Notre Dame fire was likely accident, not arson — prosecutor

The Paris prosecutor has said there's no evidence to suggest arson was behind the blaze at Notre Dame. Authorities have assembled a team to probe the cause and interview workers involved in the site's renovations.

The cause of the massive fire that engulfed Notre Dame Cathedral was probably accidental, Paris Prosecutor Remy Heitz said Tuesday.

The blaze burned through the night and caused extensive damage to the 8-century-old Gothic structure, prompting its spire to collapse.

"Nothing suggests that it was a voluntary act ... We are favoring the theory of an accident," Heitz told reporters, adding that a team of 50 people were working on a probe into how the fire started. 

He said the investigation would likely be "long and complex."  

Read more: Notre Dame Cathedral: A symbol of France

The prosecutor's office said police had started questioning construction workers who had been carrying out extensive renovations to balustrades and crumbling gargoyles at the site.

Hundreds of firefighters worked through the night to bring the fire under control. It was extinguished on Tuesday morning, some 15 hours after it broke out.

Read moreWorld reacts with shock to Notre Dame fire

Officials who entered the charred edifice reported that despite significant damage and some weaknesses, the building's main structure had been saved. Staff from the fire department also managed to evacuate some of the artworks from inside the cathedral, the Culture Ministry said. 

Paris' Notre Dame Cathedral up in flames

Landmark throughout the ages

A photo from 1880 shows Notre Dame towering over central Paris. Until the Eiffel Tower was unveiled for the 1889 World's Fair, Notre Dame was the tallest structure in the French capital.

Paris' Notre Dame Cathedral up in flames

From on high

Statues overlooking the cathedral's roof, which was almost entirely destroyed in the blaze.

Paris' Notre Dame Cathedral up in flames

Quasimodo, the Hunchback of Notre Dame

Quasimodo, the fictional character and main protagonist in Victor Hugo's 1831 novel "The Hunchback of Notre Dame," made the world-renowned cathedral even more famous. The book was made into numerous films. Here, Quasimodo is seen ringing the church bells in the 1956 French-Italian version directed by Jean Delannoy.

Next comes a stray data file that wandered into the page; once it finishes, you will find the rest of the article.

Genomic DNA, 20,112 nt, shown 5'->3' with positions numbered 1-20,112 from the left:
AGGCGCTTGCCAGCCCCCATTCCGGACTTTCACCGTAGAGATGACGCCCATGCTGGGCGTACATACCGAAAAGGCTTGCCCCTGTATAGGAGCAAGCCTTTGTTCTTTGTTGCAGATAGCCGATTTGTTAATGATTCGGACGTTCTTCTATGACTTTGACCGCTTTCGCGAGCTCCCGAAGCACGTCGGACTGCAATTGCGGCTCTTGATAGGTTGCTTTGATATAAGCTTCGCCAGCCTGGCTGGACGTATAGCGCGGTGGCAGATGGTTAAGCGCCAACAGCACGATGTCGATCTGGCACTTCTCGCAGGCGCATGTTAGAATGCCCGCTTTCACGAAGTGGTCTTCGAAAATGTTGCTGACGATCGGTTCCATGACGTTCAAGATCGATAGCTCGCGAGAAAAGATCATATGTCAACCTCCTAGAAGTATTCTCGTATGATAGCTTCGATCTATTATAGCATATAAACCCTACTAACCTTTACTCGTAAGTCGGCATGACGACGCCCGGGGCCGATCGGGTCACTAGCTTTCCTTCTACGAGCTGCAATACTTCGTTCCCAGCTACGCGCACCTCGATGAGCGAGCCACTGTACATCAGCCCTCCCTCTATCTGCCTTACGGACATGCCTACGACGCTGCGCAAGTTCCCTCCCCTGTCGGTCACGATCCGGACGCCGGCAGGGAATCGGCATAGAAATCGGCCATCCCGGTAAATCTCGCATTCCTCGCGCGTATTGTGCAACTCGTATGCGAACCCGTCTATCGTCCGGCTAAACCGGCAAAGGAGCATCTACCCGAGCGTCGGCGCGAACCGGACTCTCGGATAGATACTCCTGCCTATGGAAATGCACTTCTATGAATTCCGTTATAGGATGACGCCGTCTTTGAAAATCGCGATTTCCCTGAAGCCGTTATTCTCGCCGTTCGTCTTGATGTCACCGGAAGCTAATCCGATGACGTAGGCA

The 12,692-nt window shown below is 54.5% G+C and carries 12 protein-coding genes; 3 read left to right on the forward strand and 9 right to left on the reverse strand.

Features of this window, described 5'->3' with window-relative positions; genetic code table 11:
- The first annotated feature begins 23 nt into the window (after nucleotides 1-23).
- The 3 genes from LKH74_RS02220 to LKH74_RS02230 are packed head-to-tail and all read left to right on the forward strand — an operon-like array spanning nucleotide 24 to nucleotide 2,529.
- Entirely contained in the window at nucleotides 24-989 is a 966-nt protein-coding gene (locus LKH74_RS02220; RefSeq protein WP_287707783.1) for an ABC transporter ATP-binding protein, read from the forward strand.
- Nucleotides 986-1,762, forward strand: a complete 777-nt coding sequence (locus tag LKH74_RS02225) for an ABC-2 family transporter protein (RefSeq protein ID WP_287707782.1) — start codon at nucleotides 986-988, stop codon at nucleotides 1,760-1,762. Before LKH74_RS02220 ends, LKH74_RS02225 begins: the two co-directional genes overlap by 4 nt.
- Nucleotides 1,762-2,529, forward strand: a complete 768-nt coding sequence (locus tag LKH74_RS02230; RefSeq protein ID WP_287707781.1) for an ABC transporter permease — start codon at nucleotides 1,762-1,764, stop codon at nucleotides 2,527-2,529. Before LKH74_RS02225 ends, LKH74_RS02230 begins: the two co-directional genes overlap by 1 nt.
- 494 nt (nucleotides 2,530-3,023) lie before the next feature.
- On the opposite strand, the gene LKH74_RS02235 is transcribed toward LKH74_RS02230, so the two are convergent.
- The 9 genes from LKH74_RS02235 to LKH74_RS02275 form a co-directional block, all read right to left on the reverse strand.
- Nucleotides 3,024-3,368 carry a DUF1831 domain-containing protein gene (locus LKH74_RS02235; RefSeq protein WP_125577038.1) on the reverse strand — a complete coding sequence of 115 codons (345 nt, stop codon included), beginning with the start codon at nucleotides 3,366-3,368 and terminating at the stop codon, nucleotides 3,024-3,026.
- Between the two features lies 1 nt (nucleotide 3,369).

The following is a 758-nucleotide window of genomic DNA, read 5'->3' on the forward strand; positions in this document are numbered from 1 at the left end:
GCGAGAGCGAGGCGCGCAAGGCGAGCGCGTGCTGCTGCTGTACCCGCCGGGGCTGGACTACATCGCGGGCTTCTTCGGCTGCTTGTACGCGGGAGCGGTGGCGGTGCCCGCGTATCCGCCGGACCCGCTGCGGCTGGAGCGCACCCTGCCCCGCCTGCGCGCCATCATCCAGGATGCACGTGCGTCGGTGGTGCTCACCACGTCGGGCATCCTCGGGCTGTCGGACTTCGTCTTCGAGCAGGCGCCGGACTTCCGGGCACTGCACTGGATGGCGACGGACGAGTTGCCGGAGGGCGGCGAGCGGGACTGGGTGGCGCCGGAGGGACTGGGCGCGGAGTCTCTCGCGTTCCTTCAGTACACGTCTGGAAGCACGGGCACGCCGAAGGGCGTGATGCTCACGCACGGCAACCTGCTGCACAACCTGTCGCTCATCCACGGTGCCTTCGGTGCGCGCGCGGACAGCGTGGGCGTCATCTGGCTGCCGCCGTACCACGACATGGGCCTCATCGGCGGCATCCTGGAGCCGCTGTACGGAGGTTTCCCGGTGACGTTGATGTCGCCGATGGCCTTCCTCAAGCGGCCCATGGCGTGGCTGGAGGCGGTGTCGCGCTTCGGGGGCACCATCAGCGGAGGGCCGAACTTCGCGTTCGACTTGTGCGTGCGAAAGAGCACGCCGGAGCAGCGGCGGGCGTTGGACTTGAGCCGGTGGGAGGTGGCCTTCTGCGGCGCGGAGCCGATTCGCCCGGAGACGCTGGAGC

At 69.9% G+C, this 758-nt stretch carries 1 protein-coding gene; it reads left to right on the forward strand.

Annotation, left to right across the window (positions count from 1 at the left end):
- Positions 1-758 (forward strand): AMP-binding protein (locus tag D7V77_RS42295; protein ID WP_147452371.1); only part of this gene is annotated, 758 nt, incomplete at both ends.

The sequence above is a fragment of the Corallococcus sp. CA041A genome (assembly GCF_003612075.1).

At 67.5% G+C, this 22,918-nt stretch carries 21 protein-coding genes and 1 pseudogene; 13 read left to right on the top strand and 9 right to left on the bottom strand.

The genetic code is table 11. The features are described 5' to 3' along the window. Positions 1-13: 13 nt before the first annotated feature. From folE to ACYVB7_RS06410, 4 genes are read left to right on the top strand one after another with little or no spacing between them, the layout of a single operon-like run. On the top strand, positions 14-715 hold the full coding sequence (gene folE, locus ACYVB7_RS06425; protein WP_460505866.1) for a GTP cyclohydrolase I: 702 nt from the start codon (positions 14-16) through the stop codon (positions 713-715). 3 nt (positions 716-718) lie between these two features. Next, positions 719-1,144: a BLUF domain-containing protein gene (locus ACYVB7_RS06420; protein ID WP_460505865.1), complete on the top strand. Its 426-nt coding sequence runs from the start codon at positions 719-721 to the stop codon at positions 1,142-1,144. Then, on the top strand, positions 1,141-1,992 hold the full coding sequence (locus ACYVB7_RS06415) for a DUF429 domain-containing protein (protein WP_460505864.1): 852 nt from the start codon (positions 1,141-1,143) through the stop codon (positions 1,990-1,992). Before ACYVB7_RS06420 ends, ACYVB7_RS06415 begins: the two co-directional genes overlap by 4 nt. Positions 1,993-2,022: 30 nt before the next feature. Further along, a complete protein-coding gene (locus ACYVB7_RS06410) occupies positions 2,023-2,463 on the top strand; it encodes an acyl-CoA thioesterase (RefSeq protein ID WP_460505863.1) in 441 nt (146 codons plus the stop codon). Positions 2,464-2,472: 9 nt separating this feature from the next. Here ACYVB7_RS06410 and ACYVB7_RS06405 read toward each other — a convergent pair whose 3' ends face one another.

Paris' Notre Dame Cathedral up in flames

Fire services rush to scene

Security forces sealed off the area around the cathedral as some 400 firefighters used powerful hoses in an effort to bring the flames under control. The cathedral was undergoing restoration works when the fire started. Investigators are treating the cause of the fire as an accident, ruling out arson or terrorism.

Paris' Notre Dame Cathedral up in flames

Spire's dramatic collapse

The fire caused the spire to come crashing down and the wooden roof support structures to go up in flames. The cathedral building had fallen into ruin after years of neglect following the French Revolution, but was saved thanks to a vast restoration campaign that began in the 19th century.

Paris' Notre Dame Cathedral up in flames

Engulfed in flames

The blaze burned for nearly eight hours before it was contained.

Paris' Notre Dame Cathedral up in flames

Second tower and belfry at risk

Firefighters were able to prevent the fire from spreading to Notre Dame's two towers and belfry. Officials said after several hours of intense operations that the basic structure had been "saved and preserved."

Paris' Notre Dame Cathedral up in flames

Parisians shocked

People in Paris looked on in horror, prayed and sung hymns as fire took hold of more and more of the cathedral. "Paris is disfigured, the city will never be like it was before," one man (not pictured) told French news agency AFP. "It's a tragedy," he added. "If you pray, now is the time to pray."

Paris' Notre Dame Cathedral up in flames

Racing to save priceless art and artifacts

The responders fought to save the artwork at the back of the famous cathedral. Many priceless artworks and cultural relics were taken out before being burned. Last week, by chance, workers had removed 16 copper statues for cleaning for the first time in over a century.

Paris' Notre Dame Cathedral up in flames

Gutted interior

An aerial view shows firefighters battling the raging fire. A part of the vault collapsed and only a part of the interior was destroyed.

Paris' Notre Dame Cathedral up in flames

Altar intact

In the early morning hours, the first images of the interior emerged. Paris Mayor Anne Hidalgo and French President Emmanuel Macron entered the building. Hidalgo said "there is no roof anymore, there's none of that left" — but that the interior was in much better condition than she and others had expected.

nm/rc (Reuters, AP, AFP)